ABSTRACT: The identity of cells and tissues is to a large degree governed by transcriptional regulation. A major part is accomplished by the combinatorial binding of transcription factors at regulatory sequences, such as enhancers. Even though binding of transcription factors is sequence-specific, estimating the sequence similarity of two functionally similar enhancers is very difficult. However, a similarity measure for regulatory sequences is crucial to detect and understand functional similarities between two enhancers and will facilitate large-scale analyses like clustering, prediction and classification of genome-wide datasets.
We present the standardized alignment-free sequence similarity measure N2, a flexible framework that is defined for word neighbourhoods. We explore the usefulness of adding reverse complement words as well as words including mismatches into the neighbourhood. On simulated enhancer sequences as well as functional enhancers in mouse development, N2 is shown to outperform previous alignment-free measures. N2 is flexible, faster than competing methods and less susceptible to single sequence noise and the occurrence of repetitive sequences. Experiments on the mouse enhancers reveal that enhancers active in different tissues can be separated by pairwise comparison using N2. Conclusion: N2 represents an improvement over previous alignment-free similarity measures without compromising speed, which makes it a good candidate for large-scale sequence comparison of regulatory sequences.
The software is part of the open-source C++ library SeqAn (www.seqan.de) and a compiled version can be downloaded at http://www.seqan.de/projects/alf.html.
Supplementary data are available at Bioinformatics online.
Bioinformatics 03/2012; 28(5):656-63. · 5.47 Impact Factor
ABSTRACT: Renal transplantation has dramatically improved the survival rate of hemodialysis patients. However, with a growing proportion of marginal organs and improved immunosuppression, it is necessary to verify that the established allocation system, mostly based on human leukocyte antigen matching, still meets today's needs. The authors turn to machine-learning techniques to predict, from donor-recipient data, the estimated glomerular filtration rate (eGFR) of the recipient 1 year after transplantation.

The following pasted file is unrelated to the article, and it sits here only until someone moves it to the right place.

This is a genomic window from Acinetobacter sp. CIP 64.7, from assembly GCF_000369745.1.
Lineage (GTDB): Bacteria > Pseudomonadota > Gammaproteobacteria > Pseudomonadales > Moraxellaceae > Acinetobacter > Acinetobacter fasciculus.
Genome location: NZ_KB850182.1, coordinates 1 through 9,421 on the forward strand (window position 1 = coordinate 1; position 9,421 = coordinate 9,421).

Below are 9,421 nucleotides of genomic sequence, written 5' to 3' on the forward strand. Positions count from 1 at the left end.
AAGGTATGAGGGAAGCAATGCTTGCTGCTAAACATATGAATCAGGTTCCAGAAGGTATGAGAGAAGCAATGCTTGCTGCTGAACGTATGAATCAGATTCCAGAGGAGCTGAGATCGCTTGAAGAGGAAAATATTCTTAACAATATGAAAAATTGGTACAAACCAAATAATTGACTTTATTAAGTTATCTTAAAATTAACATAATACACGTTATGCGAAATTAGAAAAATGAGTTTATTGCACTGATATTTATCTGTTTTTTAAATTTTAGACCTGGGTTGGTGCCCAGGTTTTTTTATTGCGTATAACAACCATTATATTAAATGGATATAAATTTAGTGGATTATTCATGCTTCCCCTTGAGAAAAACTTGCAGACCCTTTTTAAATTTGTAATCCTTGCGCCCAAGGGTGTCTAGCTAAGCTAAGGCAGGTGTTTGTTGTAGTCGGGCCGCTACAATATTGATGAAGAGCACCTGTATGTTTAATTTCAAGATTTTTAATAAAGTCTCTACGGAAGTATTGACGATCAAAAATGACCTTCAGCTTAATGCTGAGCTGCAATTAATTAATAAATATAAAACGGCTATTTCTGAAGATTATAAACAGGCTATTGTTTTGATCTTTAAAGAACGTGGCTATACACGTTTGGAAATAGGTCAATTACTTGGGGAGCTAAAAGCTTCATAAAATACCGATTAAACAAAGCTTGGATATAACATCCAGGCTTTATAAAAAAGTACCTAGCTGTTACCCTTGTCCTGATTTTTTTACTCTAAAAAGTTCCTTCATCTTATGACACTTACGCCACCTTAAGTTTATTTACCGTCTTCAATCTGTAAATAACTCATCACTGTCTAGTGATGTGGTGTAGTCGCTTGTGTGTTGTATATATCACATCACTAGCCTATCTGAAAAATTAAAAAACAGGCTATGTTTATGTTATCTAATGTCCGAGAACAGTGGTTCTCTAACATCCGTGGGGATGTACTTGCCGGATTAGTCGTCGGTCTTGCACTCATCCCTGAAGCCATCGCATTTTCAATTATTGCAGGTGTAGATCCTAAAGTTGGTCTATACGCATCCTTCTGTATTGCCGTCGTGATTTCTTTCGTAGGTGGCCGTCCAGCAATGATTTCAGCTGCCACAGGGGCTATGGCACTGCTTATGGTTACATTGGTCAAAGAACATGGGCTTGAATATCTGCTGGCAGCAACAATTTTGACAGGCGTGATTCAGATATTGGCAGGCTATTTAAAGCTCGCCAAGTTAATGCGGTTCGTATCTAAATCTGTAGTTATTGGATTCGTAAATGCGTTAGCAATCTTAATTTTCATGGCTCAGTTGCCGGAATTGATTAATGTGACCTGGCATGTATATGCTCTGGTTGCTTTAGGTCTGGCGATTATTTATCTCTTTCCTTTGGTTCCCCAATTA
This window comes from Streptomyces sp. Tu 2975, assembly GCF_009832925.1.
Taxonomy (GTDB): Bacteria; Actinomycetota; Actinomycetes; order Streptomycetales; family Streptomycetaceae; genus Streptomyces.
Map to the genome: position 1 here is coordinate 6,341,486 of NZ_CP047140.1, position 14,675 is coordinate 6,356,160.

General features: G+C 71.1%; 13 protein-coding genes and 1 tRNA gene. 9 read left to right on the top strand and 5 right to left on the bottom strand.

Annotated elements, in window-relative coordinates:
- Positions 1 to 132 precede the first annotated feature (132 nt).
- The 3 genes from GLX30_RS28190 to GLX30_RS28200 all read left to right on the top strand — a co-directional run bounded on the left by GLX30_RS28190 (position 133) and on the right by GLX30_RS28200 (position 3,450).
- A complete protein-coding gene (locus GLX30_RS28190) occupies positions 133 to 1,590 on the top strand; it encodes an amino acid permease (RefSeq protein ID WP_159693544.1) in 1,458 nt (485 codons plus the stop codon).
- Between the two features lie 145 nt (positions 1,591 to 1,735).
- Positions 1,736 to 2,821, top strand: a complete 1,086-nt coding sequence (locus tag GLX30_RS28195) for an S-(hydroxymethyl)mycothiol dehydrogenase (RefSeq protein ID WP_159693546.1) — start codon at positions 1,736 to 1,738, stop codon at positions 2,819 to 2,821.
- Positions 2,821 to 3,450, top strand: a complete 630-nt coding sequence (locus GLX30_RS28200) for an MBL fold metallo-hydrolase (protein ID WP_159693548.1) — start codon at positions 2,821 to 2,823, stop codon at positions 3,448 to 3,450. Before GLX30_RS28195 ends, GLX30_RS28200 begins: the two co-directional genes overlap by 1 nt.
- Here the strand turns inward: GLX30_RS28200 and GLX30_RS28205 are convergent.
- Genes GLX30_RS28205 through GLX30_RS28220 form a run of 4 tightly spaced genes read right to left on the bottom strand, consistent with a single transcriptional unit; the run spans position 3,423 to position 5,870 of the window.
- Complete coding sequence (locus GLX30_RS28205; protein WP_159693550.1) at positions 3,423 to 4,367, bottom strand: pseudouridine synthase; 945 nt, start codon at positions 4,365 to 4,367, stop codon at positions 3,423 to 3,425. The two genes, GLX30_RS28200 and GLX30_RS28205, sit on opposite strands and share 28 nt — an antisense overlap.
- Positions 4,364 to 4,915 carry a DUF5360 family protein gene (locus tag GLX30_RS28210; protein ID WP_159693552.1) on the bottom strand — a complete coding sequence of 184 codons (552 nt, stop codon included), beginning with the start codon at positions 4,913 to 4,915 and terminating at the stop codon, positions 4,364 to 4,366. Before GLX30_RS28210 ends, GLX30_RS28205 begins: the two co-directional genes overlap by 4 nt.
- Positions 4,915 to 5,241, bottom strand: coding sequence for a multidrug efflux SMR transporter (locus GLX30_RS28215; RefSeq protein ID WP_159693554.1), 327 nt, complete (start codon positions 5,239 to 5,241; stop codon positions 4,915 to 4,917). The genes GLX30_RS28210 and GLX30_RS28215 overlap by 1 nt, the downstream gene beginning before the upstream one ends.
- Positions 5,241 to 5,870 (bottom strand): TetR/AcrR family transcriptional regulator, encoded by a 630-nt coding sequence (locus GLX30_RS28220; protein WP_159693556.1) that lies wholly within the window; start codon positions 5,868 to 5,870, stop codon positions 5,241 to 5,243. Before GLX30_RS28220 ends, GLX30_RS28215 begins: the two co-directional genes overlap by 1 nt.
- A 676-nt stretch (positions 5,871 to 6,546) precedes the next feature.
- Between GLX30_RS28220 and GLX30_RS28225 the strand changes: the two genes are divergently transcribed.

The patient's eGFR was predicted using donor-recipient characteristics available at the time of transplantation. Donors' data were obtained from Eurotransplant's database, while recipients' details were retrieved from Charité Campus Virchow-Klinikum's database. A total of 707 renal transplantations from cadaveric donors were included.
Two separate datasets were created, taking features with <10% missing values for one and <50% missing values for the other. Four established regressors were run on both datasets, with and without feature selection.
The authors obtained a Pearson correlation coefficient between predicted and real eGFR (COR) of 0.48. The best model for the dataset was a Gaussian support vector machine with recursive feature elimination on the more inclusive dataset. All results are available at http://transplant.molgen.mpg.de/.
For now, missing values in the data must be predicted and filled in. The performance is not as high as hoped, but the dataset seems to be the main cause.
Predicting the outcome is possible with the dataset at hand (COR=0.48). Valuable features include age and creatinine levels of the donor, as well as sex and weight of the recipient.
Journal of the American Medical Informatics Association 08/2011; 19(2):255-62. · 3.61 Impact Factor
ABSTRACT: Histones are frequently decorated with covalent modifications. These histone modifications are thought to be involved in various chromatin-dependent processes including transcription. To elucidate the relationship between histone modifications and transcription, we derived quantitative models to predict the expression level of genes from histone modification levels. We found that histone modification levels and gene expression are very well correlated. Moreover, we show that only a small number of histone modifications are necessary to accurately predict gene expression. We show that different sets of histone modifications are necessary to predict gene expression driven by high CpG content promoters (HCPs) or low CpG content promoters (LCPs). Quantitative models involving H3K4me3 and H3K79me1 are the most predictive of the expression levels in LCPs, whereas HCPs require H3K27ac and H4K20me1. Finally, we show that the connections between histone modifications and gene expression seem to be general, as we were able to predict gene expression levels of one cell type using a model trained on another one.
Proceedings of the National Academy of Sciences 02/2010; 107(7):2926-31. · 9.68 Impact Factor